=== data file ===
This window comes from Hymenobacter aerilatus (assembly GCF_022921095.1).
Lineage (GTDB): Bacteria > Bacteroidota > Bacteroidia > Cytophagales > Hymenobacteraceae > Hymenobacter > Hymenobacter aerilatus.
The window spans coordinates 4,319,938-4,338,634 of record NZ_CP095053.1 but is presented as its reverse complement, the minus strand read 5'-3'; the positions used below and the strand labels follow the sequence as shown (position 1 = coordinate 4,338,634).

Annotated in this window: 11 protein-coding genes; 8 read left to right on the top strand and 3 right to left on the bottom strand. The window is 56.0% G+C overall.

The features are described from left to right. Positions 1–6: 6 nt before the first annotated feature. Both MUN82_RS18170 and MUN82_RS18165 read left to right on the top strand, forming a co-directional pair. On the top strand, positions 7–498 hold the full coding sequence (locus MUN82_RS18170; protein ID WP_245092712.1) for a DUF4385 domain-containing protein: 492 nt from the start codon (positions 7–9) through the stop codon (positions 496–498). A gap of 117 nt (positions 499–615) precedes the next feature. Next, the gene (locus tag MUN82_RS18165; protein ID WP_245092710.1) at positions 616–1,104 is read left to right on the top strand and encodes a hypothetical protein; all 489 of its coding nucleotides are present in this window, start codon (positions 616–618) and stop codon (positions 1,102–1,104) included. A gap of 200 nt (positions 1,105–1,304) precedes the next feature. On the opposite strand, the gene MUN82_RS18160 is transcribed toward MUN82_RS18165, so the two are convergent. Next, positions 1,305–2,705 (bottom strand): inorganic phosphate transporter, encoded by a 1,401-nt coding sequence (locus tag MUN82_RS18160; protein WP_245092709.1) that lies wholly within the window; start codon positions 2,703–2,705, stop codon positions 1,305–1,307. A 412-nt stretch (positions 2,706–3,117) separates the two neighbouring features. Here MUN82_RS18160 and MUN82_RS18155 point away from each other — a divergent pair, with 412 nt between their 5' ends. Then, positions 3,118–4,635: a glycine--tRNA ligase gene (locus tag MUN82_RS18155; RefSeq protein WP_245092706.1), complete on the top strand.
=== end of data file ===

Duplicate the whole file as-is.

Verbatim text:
This window comes from Hymenobacter aerilatus (assembly GCF_022921095.1).
Lineage (GTDB): Bacteria > Bacteroidota > Bacteroidia > Cytophagales > Hymenobacteraceae > Hymenobacter > Hymenobacter aerilatus.
The window spans coordinates 4,319,938-4,338,634 of record NZ_CP095053.1 but is presented as its reverse complement, the minus strand read 5'-3'; the positions used below and the strand labels follow the sequence as shown (position 1 = coordinate 4,338,634).

Annotated in this window: 11 protein-coding genes; 8 read left to right on the top strand and 3 right to left on the bottom strand. The window is 56.0% G+C overall.

The features are described from left to right. Positions 1–6: 6 nt before the first annotated feature. Both MUN82_RS18170 and MUN82_RS18165 read left to right on the top strand, forming a co-directional pair. On the top strand, positions 7–498 hold the full coding sequence (locus MUN82_RS18170; protein ID WP_245092712.1) for a DUF4385 domain-containing protein: 492 nt from the start codon (positions 7–9) through the stop codon (positions 496–498). A gap of 117 nt (positions 499–615) precedes the next feature. Next, the gene (locus tag MUN82_RS18165; protein ID WP_245092710.1) at positions 616–1,104 is read left to right on the top strand and encodes a hypothetical protein; all 489 of its coding nucleotides are present in this window, start codon (positions 616–618) and stop codon (positions 1,102–1,104) included. A gap of 200 nt (positions 1,105–1,304) precedes the next feature. On the opposite strand, the gene MUN82_RS18160 is transcribed toward MUN82_RS18165, so the two are convergent. Next, positions 1,305–2,705 (bottom strand): inorganic phosphate transporter, encoded by a 1,401-nt coding sequence (locus tag MUN82_RS18160; protein WP_245092709.1) that lies wholly within the window; start codon positions 2,703–2,705, stop codon positions 1,305–1,307. A 412-nt stretch (positions 2,706–3,117) separates the two neighbouring features. Here MUN82_RS18160 and MUN82_RS18155 point away from each other — a divergent pair, with 412 nt between their 5' ends. Then, positions 3,118–4,635: a glycine--tRNA ligase gene (locus tag MUN82_RS18155; RefSeq protein WP_245092706.1), complete on the top strand.